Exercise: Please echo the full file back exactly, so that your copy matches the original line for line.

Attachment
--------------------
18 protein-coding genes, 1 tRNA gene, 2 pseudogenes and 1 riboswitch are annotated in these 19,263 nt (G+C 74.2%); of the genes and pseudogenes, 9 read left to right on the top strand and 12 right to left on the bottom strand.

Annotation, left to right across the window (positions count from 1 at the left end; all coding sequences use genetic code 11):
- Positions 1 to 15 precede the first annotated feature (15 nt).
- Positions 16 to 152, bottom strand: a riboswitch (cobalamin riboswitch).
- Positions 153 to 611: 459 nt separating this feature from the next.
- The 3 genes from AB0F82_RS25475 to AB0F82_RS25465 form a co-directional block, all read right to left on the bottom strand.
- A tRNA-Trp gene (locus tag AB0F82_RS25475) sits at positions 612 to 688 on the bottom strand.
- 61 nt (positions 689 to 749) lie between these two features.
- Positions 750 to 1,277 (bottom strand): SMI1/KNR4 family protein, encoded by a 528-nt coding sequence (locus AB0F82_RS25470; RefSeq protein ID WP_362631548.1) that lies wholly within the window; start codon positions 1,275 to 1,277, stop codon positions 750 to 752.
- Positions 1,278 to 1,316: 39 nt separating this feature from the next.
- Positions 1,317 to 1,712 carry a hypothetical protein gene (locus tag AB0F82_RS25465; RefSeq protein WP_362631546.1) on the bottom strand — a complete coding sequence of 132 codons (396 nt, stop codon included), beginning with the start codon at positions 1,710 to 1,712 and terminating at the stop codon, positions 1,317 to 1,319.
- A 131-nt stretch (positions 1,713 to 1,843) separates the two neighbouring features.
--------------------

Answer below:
18 protein-coding genes, 1 tRNA gene, 2 pseudogenes and 1 riboswitch are annotated in these 19,263 nt (G+C 74.2%); of the genes and pseudogenes, 9 read left to right on the top strand and 12 right to left on the bottom strand.

Annotation, left to right across the window (positions count from 1 at the left end; all coding sequences use genetic code 11):
- Positions 1 to 15 precede the first annotated feature (15 nt).
- Positions 16 to 152, bottom strand: a riboswitch (cobalamin riboswitch).
- Positions 153 to 611: 459 nt separating this feature from the next.
- The 3 genes from AB0F82_RS25475 to AB0F82_RS25465 form a co-directional block, all read right to left on the bottom strand.
- A tRNA-Trp gene (locus tag AB0F82_RS25475) sits at positions 612 to 688 on the bottom strand.
- 61 nt (positions 689 to 749) lie between these two features.
- Positions 750 to 1,277 (bottom strand): SMI1/KNR4 family protein, encoded by a 528-nt coding sequence (locus AB0F82_RS25470; RefSeq protein ID WP_362631548.1) that lies wholly within the window; start codon positions 1,275 to 1,277, stop codon positions 750 to 752.
- Positions 1,278 to 1,316: 39 nt separating this feature from the next.
- Positions 1,317 to 1,712 carry a hypothetical protein gene (locus tag AB0F82_RS25465; RefSeq protein WP_362631546.1) on the bottom strand — a complete coding sequence of 132 codons (396 nt, stop codon included), beginning with the start codon at positions 1,710 to 1,712 and terminating at the stop codon, positions 1,317 to 1,319.
- A 131-nt stretch (positions 1,713 to 1,843) separates the two neighbouring features.